What You Need To Know: 2018 Longines FEI World Cup Show Jumping Final

Apr 10, 2018 - 8:49 PM

Paris—April 11

The Longines FEI World Cup Show Jumping Final kicks off in Paris on April 12, and we’ve compiled all that you need to know before the first horse jumps.

Important Links: Paris World Cup website  ⁄  Orders of go and results /  Live streaming/ All of the Chronicle’s coverage

When: The competition runs over three days, and you can find details about how it’s scored below:

•  Thursday, April 12, 8:30 p.m. local time (2:30 p.m. EDT)– Round 1—the speed format
•  Friday, April 13, 8:30 p.m. (2:30 p.m. EDT) – Round 2—the grand prix format
•  Sunday, April 15, 2 p.m. (8 a.m. EDT) – Round 3—two-round format

How To Follow Along: The Chronicle will have photo galleries, stories about each day’s competition, and so much more on www.coth.com. Don’t miss a thing—we’ll have everything you need to know. Also make sure to follow along on the Chronicle’s social media outlets: FacebookTwitter and Instagram.

How To Watch: The Longines FEI World Cup Final will be livestreaming on FEI TV. FEI TV is subscription only—$79.99 for the year or $14.99 for a month.

Who’s Hot To Win? The U.S. contingent for the Final is headlined by defending champions McLain Ward and his superstar HH Azur. There will be four other previous title winners hoping to add another win to their résumés:  American Beezie Madden, German Daniel Deusser, Switzerland’s Steve Guerdat and Germany’s Marcus Ehning.

World No. 1, American Kent Farrington is out of the saddle due to a broken leg, but right behind him in the rankings is Dutch rider Harrie Smolders with two mounts Emerald and Zinius. French rider Kevin Staut, who is ranked No. 4, would like to take the win in his home country, and there are plenty of others in the running.

In total, there are 39 riders from 19 different countries. Find a complete list of the entries here.

How Does The World Cup Scoring Work?

The riders compete in the first leg on April 12, a speed class run over a 1.50-meter course. The World Cup Final rules read: “It is not intended that this course should have the character of a Table C “Speed and Handiness,” but rather a type Table A course with bigger fences. The sole purpose for using Table C scoring is to give a skillful athlete with an unlucky knockdown an opportunity to obtain a reasonable placing.”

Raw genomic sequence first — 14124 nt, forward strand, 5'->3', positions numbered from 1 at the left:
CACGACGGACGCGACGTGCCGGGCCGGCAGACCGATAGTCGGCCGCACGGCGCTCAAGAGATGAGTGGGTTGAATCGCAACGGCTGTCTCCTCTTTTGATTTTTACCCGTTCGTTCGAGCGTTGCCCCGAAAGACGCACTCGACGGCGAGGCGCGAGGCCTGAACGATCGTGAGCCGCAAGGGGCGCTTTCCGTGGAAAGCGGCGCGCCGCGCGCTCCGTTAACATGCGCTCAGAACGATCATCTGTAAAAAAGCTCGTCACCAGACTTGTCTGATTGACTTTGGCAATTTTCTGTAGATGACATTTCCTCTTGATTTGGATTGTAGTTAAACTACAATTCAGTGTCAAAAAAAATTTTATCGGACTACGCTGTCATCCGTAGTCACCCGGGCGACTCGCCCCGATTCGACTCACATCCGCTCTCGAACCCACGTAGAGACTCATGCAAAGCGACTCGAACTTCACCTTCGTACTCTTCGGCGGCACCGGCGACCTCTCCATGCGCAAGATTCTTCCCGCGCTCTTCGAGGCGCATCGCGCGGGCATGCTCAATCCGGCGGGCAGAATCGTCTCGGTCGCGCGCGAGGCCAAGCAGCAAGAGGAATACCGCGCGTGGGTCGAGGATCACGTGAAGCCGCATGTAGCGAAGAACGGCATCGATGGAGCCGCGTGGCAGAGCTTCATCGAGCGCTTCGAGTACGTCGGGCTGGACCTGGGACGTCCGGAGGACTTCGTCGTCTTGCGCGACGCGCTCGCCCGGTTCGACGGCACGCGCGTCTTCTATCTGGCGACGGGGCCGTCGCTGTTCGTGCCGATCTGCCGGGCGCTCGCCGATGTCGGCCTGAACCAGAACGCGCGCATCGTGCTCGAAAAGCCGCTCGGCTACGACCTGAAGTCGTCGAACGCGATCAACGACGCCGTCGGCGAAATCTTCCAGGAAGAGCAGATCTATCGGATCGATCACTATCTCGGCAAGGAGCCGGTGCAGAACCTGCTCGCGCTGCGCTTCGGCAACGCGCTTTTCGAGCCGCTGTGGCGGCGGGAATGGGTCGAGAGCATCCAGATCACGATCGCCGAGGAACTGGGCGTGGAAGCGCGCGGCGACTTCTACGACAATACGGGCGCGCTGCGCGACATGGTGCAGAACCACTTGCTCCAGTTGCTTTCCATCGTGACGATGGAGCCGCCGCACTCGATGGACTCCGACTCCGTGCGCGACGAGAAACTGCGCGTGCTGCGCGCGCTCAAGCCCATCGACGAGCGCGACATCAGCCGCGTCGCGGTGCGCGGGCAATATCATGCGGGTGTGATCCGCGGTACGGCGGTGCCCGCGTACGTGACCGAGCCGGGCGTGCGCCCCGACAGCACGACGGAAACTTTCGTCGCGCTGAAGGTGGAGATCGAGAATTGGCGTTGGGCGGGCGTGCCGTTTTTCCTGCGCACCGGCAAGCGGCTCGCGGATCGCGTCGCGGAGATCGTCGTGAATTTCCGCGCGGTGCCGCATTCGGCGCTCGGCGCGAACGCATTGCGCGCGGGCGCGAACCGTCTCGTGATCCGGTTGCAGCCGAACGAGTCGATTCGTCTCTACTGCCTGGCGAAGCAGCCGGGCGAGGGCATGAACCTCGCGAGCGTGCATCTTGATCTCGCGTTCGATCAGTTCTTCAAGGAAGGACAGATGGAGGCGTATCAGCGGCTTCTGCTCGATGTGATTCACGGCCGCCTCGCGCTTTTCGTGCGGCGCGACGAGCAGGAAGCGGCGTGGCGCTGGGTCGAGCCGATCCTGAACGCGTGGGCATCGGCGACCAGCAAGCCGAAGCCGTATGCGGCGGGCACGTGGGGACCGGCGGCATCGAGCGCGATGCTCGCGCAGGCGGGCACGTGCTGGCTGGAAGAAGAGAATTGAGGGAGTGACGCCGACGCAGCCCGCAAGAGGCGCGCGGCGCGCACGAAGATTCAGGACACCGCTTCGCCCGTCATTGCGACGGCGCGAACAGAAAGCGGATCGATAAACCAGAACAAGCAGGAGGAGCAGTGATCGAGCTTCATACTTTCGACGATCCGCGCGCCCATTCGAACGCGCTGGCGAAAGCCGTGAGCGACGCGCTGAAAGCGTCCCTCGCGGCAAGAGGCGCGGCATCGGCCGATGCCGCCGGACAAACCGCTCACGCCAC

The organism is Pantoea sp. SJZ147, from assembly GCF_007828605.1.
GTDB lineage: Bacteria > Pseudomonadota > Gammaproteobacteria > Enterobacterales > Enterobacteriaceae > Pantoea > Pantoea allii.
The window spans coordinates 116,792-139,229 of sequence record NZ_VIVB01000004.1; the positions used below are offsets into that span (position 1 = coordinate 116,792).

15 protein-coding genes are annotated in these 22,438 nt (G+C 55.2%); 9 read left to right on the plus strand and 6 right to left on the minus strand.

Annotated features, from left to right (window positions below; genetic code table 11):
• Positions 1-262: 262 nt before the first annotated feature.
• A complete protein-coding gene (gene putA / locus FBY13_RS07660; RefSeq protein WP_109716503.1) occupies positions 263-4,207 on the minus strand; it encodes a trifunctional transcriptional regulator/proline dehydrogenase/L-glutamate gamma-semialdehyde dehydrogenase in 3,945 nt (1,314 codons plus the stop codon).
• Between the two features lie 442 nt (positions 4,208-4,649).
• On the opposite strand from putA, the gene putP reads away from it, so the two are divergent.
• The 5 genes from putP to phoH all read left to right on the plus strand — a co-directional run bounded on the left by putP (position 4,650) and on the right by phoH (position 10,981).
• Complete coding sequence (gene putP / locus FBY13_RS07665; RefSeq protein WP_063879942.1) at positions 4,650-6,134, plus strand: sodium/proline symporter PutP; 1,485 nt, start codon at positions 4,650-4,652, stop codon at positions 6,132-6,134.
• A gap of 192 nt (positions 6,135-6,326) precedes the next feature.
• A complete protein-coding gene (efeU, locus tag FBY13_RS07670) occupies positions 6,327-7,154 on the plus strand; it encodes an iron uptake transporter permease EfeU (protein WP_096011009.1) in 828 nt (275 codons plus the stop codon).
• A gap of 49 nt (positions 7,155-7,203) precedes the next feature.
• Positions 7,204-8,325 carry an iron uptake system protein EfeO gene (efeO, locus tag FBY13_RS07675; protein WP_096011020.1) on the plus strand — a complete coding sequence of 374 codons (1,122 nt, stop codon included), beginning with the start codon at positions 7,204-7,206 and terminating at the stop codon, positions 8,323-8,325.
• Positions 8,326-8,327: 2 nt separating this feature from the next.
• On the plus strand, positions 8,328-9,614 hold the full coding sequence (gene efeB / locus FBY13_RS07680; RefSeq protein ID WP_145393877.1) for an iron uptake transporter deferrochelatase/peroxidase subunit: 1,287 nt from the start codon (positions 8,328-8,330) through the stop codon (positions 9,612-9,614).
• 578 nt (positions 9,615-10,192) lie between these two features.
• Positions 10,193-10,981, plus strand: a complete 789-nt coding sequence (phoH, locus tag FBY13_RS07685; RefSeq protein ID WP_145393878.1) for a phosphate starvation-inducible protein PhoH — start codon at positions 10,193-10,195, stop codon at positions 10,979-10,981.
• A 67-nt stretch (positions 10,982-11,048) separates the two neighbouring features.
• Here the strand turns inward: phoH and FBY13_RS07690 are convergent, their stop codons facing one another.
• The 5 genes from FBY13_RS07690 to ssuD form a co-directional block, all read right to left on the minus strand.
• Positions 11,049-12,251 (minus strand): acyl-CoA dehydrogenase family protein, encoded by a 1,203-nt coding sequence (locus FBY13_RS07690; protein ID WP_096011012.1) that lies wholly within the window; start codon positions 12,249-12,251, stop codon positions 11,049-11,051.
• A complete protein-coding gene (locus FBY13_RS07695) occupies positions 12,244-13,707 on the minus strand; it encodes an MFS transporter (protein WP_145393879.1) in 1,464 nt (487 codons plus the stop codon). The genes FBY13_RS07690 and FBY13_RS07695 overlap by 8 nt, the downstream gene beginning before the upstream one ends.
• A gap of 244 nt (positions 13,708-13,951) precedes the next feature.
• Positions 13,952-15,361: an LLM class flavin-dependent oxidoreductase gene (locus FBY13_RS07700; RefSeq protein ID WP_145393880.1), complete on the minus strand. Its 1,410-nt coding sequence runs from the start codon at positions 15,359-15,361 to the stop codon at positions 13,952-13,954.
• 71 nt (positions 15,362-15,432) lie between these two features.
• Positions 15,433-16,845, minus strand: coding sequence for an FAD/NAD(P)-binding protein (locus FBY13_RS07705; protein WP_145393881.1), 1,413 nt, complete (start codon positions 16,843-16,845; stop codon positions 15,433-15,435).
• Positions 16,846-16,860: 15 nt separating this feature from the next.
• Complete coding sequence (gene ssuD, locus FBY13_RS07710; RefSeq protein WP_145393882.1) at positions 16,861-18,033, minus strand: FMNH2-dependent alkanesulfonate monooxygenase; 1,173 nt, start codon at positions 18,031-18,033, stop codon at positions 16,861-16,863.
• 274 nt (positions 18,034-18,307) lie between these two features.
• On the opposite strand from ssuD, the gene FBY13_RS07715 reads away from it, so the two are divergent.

Many riders have won the Final without winning the speed leg, but if they’re well down the rankings after this round, it’s hard to battle back up to the top. Riders aim for a top-five placing in the first leg if they’re eager to win.

The second leg, which will take place on April 13, is a Table A jump-off class set at 1.50 to 1.60 meters. It’s run like a typical grand prix class, with all the riders who jump clear over the first round returning for the jump-off.

After the first two legs of competition, the scoring gets interesting. The riders are assigned points depending on their placings in each class. For each leg, the winner gets 1 more point than the number of starters in that leg. Second place gets 2 points less than that, and each placing down the line gets 1 less.

The scoring system then gets creative, with the points being converted to faults. The scoring adds up the points for each rider from Rounds 1 and 2, and the rider with the most points is assigned 0 faults. For all other riders the number of penalties will be assigned by giving them half the difference of their World Cup points and that of the leading rider. So, if the leading rider had 64 points and Beezie Madden has 42, the leading rider will have 0 faults going into the final day, while Madden would have 11 faults.

After a rest day on April 14, the riders and horses return for the final day on April 15, in which they jump two rounds. These rounds are over 1.50- to 1.60-meter courses, and “approximately equal in the number of obstacles and length of the course, with the second round having an increased level of difficulty,” according to the FEI rules.

Any faults in these two rounds are added to the rider’s total, and the rider with the least amount of faults at the end of the day wins! In rare instances, there have been ties for first place, which are broken with a jump-off. Rich Fellers’ historic 2012 Rolex FEI World Cup Final win with Flexible ended in a jump-off against Steve Guerdat and Nino des Buissonnets. Beezie Madden repeated this accomplishment the following year aboard Simon, once again speeding ahead of Guerdat and “Nino.” Ties further down the placing remain as ties.

Get To Know Them Better:  Go Behind The Stall Door with U.S. horses HH Azur, Breitling LS and Bull Run’s Faustino De Tili and German rider Daniel Deusser’s Cornet 39.

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